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After we started our normal day, I saw her laying out in the yard in a way that looked like more of a collapse than a peaceful nap.  The thought entered my mind that this was the day.  I had some “false starts” before where I made the appointment and canceled, but this was different.  She wasn’t actively dying from what I could tell, but she was done living.

I called the vet and said the words in as normal a way as I could muster.  They told me that had an opening tomorrow and I said that was no good.  We, or I, couldn’t handle a countdown clock.  It had to be today, and it was.

They prescribed pills to make her very, very sleepy in advance of the actual appointment.  She wasn’t moving much anyway, but we wanted to be sure there was no fear and no struggle.  The pills were hand fed mid-afternoon in a McDonalds hamburger courtesy of some added peanut butter spread to make sure they didn’t fall out.  She was given some cool water from a bowl to wash it down as she lay in the shade in the grass.  She had lost interest in pretty much everything else in the world, except food.  Food was still the highlight of her day.

About two hours later the vet and vet tech arrived.  The pills had done their job and Kayla lay in the same spot in the shade where she had been since enjoying her hamburger.  She didn’t move, didn’t struggle, and hopefully didn’t hurt.

The vet did her thing and then Kayla was free.  She was free to again run, leap, play, howl, and prance.  Boy could she prance.

As for me, well, I miss my friend.  Most of her had been gone for a long time, but I find myself missing her spirit and her presence which had remained until the end.  For better or worse the demands of life with a newborn prevent me from being able to really comprehend the order of magnitude of the change and the significance of the conclusion this chapter all at once.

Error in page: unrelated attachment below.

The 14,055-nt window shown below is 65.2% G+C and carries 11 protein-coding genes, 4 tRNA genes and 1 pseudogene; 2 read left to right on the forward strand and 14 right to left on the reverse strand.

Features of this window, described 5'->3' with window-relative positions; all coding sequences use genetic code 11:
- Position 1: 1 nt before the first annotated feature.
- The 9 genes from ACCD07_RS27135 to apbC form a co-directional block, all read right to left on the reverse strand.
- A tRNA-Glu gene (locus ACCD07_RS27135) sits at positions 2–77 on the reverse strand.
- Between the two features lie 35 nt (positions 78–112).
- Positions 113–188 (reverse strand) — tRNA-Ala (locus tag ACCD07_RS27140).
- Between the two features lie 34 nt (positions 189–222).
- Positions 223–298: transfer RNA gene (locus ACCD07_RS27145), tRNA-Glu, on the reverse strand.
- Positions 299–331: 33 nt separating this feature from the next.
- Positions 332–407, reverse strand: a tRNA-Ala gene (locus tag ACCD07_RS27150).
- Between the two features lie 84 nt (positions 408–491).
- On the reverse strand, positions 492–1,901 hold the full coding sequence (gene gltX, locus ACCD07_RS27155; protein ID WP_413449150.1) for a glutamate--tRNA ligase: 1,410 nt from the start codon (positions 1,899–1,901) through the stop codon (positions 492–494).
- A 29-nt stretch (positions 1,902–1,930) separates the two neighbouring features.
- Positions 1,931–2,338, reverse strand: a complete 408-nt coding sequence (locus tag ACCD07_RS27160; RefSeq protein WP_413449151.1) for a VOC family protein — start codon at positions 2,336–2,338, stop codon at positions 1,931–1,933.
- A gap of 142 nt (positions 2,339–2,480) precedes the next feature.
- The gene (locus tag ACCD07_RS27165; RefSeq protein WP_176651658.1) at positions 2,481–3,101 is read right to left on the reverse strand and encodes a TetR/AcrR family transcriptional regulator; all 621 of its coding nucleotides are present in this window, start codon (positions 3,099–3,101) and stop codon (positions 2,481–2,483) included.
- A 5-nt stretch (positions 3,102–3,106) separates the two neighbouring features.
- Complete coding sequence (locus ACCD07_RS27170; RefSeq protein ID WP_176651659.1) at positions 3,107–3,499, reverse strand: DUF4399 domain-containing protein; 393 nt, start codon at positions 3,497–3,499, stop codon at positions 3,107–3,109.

I will notice the change as the downstairs is empty when I finish a 4AM feeding.  As the order of dog food I placed online last week (to earn miles) arrives today.  I will notice her absence as I go to refill a water bowl that isn’t there.  As I sit outside and look at an empty yard.  As I hear a noise and it isn’t the dog walking around the house.

Taken the first year we were together

Taken the first year we were together

Taken the final day we were together

Taken the final day we were together

 

 

 

 

 

 

 

 

 

 

We will get another dog.  This time it will be one that is there as a companion to my daughters as much, or more, than it is to me.  But, it won’t be another Kayla.  Kayla was my dog, my companion, my first responsibility.

That same responsibility that allowed me to select her out of the line-up of hundreds at the shelter required me to make the final call yesterday.  I hope it was the right one.  I think it was the right one.  I know it was the right one.  But, that doesn’t make it an easy one.

Fly free furry friend, fly free.

 

 

 

 

 

Comments

  1. I must have cried a half dozen times reading this article. I’ve been through what you went through several times when I was kid. When I had to do it as an adult with a cat I also rescued from a shelter, I was especially traumatized. Now my family has a wonderful cat my son adores. No animal can replace another but they do bring joy. The pain never goes away but it does get easier. My thoughts are with you.

  2. I’m sorry for your loss. Dogs are like family to us too. We had to put two dogs (both dachshunds with back problems, common with them) and we cried for a long time. Our current furball is larger German Shepherd mix, a rescue, is almost 12 yrs old now.. we dread the day when she passes. Sending you warm thoughts!

  3. What a beautiful baby. She was so lucky to have you. As a mom to my own senior chronically ill fur baby – my heart and thoughts go out to you.

  4. I’m sorry for your loss. You gave her a wonderful life.
    This post is especially timely for me. My 17.5 year old black cat Trixie died today. She was born the spring I graduated law school. She was my only friend when I moved to Ft. Worth and studied for the bar. I didn’t know a soul. She kept me company and was a good friend. She was my baby before I had babies.

    I took her to the vet this morning knowing it was her time. She died before they could even inject her.

    Losing a furry friend is so hard. Kudos to you for giving a homeless animal a good home. All doggies (and kitties) should be so lucky.